Now try to imagine how stressful it must be for a kitten taken from its mother and siblings, or an adult cat who doesn’t know what’s happening and why they no longer see the human parents with whom they spent years going into a new environment and being the outsider.

Dogs (and other cats) don’t always take kindly to having another come into their home and you will be going through a feline to feline introduction process in conjunction with introducing the new kitty to its forever home.

Important Information to have on hand

  • Is the new kitten or adult cat used to dogs?
  • Are your dogs used to kittens and/or adult cats?
  • Is your dog known to chase and/or attack cats? (If this is the case you should not be bringing a kitten or adult cat into the home.)
Egyptian Mau

Egyptian Mau


Cats feel more secure at a height where they can survey their surroundings and stay out of reach of animals which can’t climb, such as Dogs.

Place bedding, food and water bowls, and toys at a height. Cat furniture is a good option for this.

Allow the dog to sniff the new cat through the door and also exchange items with the cat and dog scents on them so each can get used to the other.

Arranging the Big Meet

Initially introduce the dogs one at a time if you have more than one dog starting with the most senior and/or least boisterous dog.

There is likely to be yowling, hissing and growling initially from the cat but this will ease off. Don’t let this worry you, just be patient and gentle.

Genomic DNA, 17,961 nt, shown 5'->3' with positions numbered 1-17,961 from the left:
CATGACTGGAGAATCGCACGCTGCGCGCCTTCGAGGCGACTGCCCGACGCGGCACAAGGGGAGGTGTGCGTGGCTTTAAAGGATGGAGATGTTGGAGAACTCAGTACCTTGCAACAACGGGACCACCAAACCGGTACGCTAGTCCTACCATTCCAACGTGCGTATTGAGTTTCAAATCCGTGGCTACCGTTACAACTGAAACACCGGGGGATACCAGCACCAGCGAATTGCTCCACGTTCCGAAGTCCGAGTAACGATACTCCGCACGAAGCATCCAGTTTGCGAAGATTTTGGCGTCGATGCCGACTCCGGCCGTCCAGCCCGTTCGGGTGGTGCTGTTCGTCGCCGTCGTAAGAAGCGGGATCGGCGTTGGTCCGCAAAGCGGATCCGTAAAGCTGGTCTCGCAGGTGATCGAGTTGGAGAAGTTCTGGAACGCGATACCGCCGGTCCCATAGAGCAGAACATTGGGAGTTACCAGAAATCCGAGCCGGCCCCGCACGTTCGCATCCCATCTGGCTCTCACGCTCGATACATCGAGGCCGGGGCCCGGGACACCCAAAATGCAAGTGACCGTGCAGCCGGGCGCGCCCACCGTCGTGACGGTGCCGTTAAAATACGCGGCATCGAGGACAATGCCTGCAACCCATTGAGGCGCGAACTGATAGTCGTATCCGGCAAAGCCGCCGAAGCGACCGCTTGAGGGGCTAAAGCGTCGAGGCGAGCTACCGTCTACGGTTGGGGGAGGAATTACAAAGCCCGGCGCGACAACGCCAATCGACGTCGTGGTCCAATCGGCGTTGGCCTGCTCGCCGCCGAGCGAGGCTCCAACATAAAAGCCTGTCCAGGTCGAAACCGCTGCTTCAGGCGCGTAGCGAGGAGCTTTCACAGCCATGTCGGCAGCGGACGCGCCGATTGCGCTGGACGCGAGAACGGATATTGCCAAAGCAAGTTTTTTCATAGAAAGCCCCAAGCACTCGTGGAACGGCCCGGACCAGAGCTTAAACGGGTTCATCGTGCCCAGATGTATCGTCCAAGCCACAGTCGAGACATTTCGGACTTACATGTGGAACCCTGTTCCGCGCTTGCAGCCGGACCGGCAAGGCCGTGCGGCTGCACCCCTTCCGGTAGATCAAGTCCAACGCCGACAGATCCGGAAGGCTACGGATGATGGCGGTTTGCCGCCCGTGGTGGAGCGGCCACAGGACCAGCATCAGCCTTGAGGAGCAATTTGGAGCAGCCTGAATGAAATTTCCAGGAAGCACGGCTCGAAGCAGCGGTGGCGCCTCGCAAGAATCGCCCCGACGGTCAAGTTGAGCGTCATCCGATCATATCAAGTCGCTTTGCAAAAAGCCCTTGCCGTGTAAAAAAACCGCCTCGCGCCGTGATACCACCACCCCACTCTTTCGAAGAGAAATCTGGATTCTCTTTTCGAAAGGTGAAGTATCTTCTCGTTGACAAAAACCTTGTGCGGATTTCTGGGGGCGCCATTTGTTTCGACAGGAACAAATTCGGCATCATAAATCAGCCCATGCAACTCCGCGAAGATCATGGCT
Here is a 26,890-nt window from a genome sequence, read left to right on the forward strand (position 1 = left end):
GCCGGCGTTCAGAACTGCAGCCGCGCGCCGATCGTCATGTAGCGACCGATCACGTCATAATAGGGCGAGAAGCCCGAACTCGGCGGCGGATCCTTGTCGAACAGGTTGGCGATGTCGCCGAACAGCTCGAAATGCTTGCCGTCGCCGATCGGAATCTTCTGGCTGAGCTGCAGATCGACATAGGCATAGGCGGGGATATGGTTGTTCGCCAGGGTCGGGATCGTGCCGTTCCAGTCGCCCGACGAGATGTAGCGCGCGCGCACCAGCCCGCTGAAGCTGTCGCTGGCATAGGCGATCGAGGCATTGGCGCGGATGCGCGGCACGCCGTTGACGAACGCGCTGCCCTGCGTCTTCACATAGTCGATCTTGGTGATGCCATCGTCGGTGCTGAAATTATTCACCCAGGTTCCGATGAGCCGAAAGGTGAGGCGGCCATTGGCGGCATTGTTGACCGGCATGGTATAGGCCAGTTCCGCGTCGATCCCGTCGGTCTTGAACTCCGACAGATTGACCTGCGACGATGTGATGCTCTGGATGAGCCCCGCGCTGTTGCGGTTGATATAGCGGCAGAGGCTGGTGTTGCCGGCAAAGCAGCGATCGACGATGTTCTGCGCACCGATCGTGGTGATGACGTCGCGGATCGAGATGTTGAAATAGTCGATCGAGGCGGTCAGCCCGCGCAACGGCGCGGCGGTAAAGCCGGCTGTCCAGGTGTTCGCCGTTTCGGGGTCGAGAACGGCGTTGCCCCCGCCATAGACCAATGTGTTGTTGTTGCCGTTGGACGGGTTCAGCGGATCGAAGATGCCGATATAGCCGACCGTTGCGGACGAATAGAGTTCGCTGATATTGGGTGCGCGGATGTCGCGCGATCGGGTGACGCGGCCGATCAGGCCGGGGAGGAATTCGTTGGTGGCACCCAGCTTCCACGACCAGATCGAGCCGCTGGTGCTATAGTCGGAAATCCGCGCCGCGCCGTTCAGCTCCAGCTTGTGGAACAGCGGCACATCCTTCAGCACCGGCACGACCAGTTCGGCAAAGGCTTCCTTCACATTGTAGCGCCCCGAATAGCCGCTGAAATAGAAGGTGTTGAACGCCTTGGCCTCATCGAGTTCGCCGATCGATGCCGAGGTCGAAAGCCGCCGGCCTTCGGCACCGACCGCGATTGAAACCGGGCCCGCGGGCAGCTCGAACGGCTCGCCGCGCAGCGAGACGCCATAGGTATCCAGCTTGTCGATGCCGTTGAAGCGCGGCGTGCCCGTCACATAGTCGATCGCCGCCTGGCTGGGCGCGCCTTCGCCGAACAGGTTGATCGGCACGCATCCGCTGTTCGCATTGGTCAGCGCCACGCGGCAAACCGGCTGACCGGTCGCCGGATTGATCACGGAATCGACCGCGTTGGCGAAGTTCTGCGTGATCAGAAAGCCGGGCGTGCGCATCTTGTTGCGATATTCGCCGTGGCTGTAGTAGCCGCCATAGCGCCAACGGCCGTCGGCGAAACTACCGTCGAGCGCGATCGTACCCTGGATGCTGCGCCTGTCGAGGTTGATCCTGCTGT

Ensure that all the doors and windows in the house are closed securely.

Under no circumstances should the cat feel fear, threatened or vulnerable.



Sit on the bed with the cat in its carrier next to you so that it feels comfortable with you as it will tense and may become fearful when the dog is brought into the room.

Have someone, preferably a family member known to the dog, place your companion on a leash and bring him/her into the room slowly. At no time yell at the dog or talk sharply as this will create an air of tension and scare the cat.

And talk. Talk gently and reassuringly all the time so that both animals know that they are ok. Ignore any hissing as this is the cat warning the dog not to get too close.

After a while move closer and closer.

Repeat a few times a day and for a few days until the kitten or adult cat and dogs are used to each other.



Do not leave the cat/s and dog/s on their own without supervision until you are totally confident that they are comfortable with each other. And when you are ready to do so, ensure that all the doors and windows in the house are closed securely and that any employees are aware of these new arrangements until the new cat/s has been acclimatised to their new environment.

We wish you many years of joy with your companions.